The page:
Best-selling poetry isn’t unheard-of — ask Ocean Vuong, Rupi Kaur and Amanda Gorman. However, in the three years I’ve been scrutinizing best-seller lists, I’ve never seen an author nail the feat Clint Smith just pulled off: Following a nonfiction juggernaut (“How the Word Is Passed,” which the Book Review named one of the 10 Best Books of 2021), he has published “Above Ground,” a poetry collection that shares chart space with novels by Jeannette Walls, Curtis Sittenfeld and Barbara Kingsolver. Like Smith’s son and daughter — the undisputed stars of his new book — these best sellers arrived in the world less than two years apart.
Smith wrote many of the poems in his second collection while he was working on “How the Word Is Passed,” which explores the shadow of slavery through nine places that bear its legacy. In a phone interview, Smith recalled leaving Monticello, the Whitney Plantation or Angola Prison and turning to poetry as a way to decompress. Maybe he’d write about the way his wife likes her pizza (extra crispy), or pretending to be a brontosaurus, or taking a baby to the beach: “It is such a simple joy/to watch you watch the world, to see you/see each thing for the first time, to watch/you feel sand on your feet but to not yet/know its name.”
Smith said, “I would use these poems as a way to remind myself that despite the struggle and the violence of this history, there was so much that had emerged from the other side of it. I think about how those moments — like making French toast with my kids, or having a dance party after dinner — are only possible because of generations and centuries of struggle.”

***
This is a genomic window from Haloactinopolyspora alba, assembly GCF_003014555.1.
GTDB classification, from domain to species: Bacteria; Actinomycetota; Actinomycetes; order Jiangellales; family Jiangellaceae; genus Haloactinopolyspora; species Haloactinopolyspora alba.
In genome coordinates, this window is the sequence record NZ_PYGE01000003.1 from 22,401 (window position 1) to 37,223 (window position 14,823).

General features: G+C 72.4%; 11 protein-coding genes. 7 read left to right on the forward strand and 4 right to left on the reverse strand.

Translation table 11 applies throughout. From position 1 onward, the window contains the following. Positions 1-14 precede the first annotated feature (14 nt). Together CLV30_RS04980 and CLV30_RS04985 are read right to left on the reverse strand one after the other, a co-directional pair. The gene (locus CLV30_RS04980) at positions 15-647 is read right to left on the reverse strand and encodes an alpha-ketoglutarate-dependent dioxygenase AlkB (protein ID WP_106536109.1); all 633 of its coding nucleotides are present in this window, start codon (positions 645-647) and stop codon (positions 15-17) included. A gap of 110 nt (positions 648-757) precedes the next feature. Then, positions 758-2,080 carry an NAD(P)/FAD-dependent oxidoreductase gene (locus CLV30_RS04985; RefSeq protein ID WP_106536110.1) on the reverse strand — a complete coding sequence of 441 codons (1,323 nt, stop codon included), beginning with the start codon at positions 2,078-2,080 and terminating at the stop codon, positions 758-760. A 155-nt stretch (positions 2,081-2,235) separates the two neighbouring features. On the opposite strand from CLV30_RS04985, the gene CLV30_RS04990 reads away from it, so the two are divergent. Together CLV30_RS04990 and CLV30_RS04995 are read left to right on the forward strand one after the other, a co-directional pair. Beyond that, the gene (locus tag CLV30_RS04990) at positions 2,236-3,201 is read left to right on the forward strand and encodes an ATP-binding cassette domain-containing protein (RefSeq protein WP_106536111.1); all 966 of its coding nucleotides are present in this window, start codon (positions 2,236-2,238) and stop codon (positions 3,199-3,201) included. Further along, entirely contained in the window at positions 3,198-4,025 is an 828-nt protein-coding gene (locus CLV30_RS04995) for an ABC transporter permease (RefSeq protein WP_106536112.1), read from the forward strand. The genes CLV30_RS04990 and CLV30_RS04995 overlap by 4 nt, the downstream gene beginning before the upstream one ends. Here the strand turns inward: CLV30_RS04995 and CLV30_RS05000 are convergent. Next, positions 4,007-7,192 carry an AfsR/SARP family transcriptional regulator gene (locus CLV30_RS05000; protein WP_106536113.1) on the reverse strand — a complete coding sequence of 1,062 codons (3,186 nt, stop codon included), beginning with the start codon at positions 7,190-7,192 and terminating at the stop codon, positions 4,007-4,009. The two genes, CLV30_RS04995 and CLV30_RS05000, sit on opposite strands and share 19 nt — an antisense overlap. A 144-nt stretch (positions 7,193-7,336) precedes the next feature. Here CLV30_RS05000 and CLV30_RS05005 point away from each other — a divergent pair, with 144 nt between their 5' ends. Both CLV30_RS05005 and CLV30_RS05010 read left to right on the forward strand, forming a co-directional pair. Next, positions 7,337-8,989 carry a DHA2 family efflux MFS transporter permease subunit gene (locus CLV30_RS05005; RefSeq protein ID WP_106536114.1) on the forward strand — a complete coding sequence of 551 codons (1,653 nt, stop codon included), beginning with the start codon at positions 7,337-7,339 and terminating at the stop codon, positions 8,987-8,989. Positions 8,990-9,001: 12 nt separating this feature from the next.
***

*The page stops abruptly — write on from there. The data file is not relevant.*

For the most part, Smith’s 5-year-old son and 4-year-old daughter enjoyed his book launch, though “after 20 minutes or so they were like, All right. Can we watch ‘Peppa Pig’?” Now, Smith said, “their eyes widen with recognition” when he reads the lighter poems in “Above Ground.” (It’s not all dance parties and Cheerios; Smith tackles gun violence and the climate crisis, among other difficult subjects.)
“Poetry is in part the act of paying attention and what this book has done and what poems have more broadly asked me to do is pay attention to those things we might otherwise overlook,” Smith said. “The things that do provide a sense of hope, a sense of optimism. I think if we can see those instead of looking over them, glazing over them, then we’ll remember that there’s a lot of wonder and a lot of tiny miracles in this world that are worth fighting for.”
Elisabeth Egan is an editor at the Book Review and the author of “A Window Opens.”